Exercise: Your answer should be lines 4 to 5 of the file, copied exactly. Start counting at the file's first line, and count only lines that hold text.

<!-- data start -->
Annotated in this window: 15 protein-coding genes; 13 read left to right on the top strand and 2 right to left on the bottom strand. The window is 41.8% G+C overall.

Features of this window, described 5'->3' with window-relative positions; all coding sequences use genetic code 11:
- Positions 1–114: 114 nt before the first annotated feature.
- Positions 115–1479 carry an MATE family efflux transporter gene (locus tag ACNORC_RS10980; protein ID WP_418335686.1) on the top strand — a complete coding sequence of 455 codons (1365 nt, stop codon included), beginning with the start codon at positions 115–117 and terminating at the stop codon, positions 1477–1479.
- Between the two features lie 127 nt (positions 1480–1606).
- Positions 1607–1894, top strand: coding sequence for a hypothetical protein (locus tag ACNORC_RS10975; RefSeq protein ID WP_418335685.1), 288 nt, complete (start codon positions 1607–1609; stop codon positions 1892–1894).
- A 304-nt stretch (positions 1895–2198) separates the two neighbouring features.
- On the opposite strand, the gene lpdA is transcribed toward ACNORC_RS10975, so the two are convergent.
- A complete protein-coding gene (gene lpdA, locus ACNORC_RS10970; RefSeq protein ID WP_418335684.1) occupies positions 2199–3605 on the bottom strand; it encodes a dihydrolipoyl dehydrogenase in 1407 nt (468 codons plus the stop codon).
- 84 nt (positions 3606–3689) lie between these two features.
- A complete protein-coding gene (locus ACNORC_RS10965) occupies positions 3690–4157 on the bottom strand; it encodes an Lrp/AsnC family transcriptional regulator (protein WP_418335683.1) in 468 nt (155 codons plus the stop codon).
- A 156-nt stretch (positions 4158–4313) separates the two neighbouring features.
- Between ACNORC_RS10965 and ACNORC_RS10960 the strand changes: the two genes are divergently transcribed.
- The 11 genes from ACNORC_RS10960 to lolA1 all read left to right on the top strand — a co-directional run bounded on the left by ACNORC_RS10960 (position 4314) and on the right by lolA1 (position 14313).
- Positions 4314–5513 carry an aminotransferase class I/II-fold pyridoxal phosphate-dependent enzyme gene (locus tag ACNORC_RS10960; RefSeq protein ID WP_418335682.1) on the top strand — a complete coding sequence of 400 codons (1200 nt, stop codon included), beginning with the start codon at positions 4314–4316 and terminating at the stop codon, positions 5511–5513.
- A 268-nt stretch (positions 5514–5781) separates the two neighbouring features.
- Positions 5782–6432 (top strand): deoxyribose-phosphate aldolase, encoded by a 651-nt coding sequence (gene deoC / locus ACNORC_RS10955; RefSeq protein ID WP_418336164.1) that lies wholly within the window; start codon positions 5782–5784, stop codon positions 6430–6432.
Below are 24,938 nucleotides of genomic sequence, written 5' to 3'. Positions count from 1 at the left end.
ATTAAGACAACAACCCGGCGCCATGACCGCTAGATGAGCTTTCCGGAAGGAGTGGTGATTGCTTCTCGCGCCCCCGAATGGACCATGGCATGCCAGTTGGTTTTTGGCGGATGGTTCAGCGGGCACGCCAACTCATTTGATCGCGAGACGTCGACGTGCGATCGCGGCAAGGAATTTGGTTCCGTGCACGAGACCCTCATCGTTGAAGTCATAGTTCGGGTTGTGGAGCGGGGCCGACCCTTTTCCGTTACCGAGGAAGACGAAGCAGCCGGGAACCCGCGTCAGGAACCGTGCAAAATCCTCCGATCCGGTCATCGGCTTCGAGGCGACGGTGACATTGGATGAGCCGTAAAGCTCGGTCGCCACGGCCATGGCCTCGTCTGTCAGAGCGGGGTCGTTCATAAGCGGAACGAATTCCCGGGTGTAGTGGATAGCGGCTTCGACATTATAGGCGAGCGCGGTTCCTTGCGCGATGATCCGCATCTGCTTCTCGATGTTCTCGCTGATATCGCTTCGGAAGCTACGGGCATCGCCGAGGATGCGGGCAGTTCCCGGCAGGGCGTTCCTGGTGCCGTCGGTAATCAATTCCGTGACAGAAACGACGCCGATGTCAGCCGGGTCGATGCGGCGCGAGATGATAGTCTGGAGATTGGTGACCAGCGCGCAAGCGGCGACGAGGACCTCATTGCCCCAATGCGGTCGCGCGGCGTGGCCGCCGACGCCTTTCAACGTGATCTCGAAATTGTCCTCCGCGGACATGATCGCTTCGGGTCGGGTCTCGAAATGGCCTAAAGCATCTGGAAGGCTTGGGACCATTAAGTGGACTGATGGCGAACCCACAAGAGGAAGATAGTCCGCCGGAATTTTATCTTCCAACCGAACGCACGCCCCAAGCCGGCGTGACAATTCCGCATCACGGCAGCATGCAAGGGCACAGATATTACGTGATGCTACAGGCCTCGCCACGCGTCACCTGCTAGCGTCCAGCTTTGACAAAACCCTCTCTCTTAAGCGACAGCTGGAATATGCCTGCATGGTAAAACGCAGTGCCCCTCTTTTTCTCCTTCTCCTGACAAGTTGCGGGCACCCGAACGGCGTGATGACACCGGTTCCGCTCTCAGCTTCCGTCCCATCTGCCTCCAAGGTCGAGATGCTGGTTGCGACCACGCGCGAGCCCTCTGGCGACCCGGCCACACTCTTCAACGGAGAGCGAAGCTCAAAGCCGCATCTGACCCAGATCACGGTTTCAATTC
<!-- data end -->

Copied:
- Positions 115–1479 carry an MATE family efflux transporter gene (locus tag ACNORC_RS10980; protein ID WP_418335686.1) on the top strand — a complete coding sequence of 455 codons (1365 nt, stop codon included), beginning with the start codon at positions 115–117 and terminating at the stop codon, positions 1477–1479.
- Between the two features lie 127 nt (positions 1480–1606).